experienced workers for the same job are specified.
Specific rates of individual workers within the range may
be determined by merit, length of service, or a
combination of various concepts of merit and length of
service. Incentive workers are classified under piecework
or bonus plans. Piecework is work for which a
predetermined rate is paid for each unit of output.
Production bonuses are based on production in excess of
a quota or for completion of a task in less than standard
time.

Scheduled weekly hours

Data on weekly hours refer to the predominant work
schedule for full-time production workers employed on
the day shift.
Shift provisions and practices

Shift provisions relate to the policies of establish­
ments either currently operating late shifts or haying
formal provisions covering late shift work. Practices
relate to workers employed on late shifts at the time of
the survey.
Supplementary wage provisions

Supplementary benefits were treated statistically on
the basis that if formal provisions were applicable to half
or more of the production workers in an establishment,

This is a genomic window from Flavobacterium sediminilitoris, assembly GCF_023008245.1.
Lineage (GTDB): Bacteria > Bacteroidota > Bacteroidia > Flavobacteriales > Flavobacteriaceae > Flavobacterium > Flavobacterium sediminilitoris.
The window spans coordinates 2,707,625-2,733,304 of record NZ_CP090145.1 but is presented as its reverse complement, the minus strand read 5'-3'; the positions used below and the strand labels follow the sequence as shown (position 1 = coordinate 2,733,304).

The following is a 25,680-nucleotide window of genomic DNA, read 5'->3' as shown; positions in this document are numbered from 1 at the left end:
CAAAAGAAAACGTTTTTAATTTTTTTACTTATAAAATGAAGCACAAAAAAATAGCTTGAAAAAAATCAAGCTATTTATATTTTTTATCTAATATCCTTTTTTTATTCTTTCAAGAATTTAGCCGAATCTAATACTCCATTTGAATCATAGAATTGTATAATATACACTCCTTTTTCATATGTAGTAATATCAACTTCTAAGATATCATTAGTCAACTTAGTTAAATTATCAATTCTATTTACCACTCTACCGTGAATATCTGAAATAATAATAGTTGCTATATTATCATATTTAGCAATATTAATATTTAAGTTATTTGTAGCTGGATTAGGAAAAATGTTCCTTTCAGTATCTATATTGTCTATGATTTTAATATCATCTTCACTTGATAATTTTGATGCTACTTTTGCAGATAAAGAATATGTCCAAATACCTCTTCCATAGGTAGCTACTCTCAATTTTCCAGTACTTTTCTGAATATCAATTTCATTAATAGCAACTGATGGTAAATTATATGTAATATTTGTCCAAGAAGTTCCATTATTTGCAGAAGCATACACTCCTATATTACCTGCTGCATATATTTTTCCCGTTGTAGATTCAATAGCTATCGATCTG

the benefits were considered applicable to all such
workers. Similarly, if fewer than one-half of the workers
were covered, the benefit was considered nonexistent in
the establishment. Because of length-of-service and other
eligibility requirements, the proportion of workers
receiving the benefits may be smaller than estimated.
Paid holidays. Paid holiday provisions relate to full-day
and half-day holidays provided annually.
Paid vacations. The summary of vacation plans is limited
to formal arrangements, excluding informal plans
whereby time off with pay is granted at the discretion of
the employer or the supervisor. Payments not on a time
basis were converted; for example, a payment of 2




percent of annual earnings was considered the equivalent
of 1 week’s pay. The periods of service for which data
are presented were selected as representative of the most
common practices, but they do not necessarily reflect
individual establishment provisions for progression. For